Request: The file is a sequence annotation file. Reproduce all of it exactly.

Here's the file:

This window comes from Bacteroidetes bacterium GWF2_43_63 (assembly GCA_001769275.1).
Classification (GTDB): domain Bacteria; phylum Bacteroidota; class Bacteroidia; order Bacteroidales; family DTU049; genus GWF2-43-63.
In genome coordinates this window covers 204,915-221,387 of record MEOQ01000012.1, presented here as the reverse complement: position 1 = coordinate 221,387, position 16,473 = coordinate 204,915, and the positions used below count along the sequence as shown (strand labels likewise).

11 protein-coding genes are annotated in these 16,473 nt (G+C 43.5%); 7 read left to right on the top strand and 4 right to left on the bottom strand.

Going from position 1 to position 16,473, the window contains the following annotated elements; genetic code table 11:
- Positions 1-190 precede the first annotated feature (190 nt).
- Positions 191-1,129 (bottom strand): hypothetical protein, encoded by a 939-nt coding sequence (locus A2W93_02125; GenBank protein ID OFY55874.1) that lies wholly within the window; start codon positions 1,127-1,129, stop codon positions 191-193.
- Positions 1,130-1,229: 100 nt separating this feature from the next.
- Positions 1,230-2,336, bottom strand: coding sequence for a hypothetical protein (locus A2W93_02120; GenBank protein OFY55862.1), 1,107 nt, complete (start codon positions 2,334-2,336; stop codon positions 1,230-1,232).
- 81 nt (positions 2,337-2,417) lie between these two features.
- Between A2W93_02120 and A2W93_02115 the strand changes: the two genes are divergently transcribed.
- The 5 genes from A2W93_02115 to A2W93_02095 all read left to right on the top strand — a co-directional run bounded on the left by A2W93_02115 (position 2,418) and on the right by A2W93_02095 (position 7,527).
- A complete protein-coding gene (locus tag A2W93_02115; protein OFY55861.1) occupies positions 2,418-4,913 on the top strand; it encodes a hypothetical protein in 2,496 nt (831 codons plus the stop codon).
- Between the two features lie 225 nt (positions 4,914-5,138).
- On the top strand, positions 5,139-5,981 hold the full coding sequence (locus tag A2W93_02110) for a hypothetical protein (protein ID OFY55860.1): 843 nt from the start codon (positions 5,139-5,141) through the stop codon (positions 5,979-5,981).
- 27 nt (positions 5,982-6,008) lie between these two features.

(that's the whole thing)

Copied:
This window comes from Bacteroidetes bacterium GWF2_43_63 (assembly GCA_001769275.1).
Classification (GTDB): domain Bacteria; phylum Bacteroidota; class Bacteroidia; order Bacteroidales; family DTU049; genus GWF2-43-63.
In genome coordinates this window covers 204,915-221,387 of record MEOQ01000012.1, presented here as the reverse complement: position 1 = coordinate 221,387, position 16,473 = coordinate 204,915, and the positions used below count along the sequence as shown (strand labels likewise).

11 protein-coding genes are annotated in these 16,473 nt (G+C 43.5%); 7 read left to right on the top strand and 4 right to left on the bottom strand.

Going from position 1 to position 16,473, the window contains the following annotated elements; genetic code table 11:
- Positions 1-190 precede the first annotated feature (190 nt).
- Positions 191-1,129 (bottom strand): hypothetical protein, encoded by a 939-nt coding sequence (locus A2W93_02125; GenBank protein ID OFY55874.1) that lies wholly within the window; start codon positions 1,127-1,129, stop codon positions 191-193.
- Positions 1,130-1,229: 100 nt separating this feature from the next.
- Positions 1,230-2,336, bottom strand: coding sequence for a hypothetical protein (locus A2W93_02120; GenBank protein OFY55862.1), 1,107 nt, complete (start codon positions 2,334-2,336; stop codon positions 1,230-1,232).
- 81 nt (positions 2,337-2,417) lie between these two features.
- Between A2W93_02120 and A2W93_02115 the strand changes: the two genes are divergently transcribed.
- The 5 genes from A2W93_02115 to A2W93_02095 all read left to right on the top strand — a co-directional run bounded on the left by A2W93_02115 (position 2,418) and on the right by A2W93_02095 (position 7,527).
- A complete protein-coding gene (locus tag A2W93_02115; protein OFY55861.1) occupies positions 2,418-4,913 on the top strand; it encodes a hypothetical protein in 2,496 nt (831 codons plus the stop codon).
- Between the two features lie 225 nt (positions 4,914-5,138).
- On the top strand, positions 5,139-5,981 hold the full coding sequence (locus tag A2W93_02110) for a hypothetical protein (protein ID OFY55860.1): 843 nt from the start codon (positions 5,139-5,141) through the stop codon (positions 5,979-5,981).
- 27 nt (positions 5,982-6,008) lie between these two features.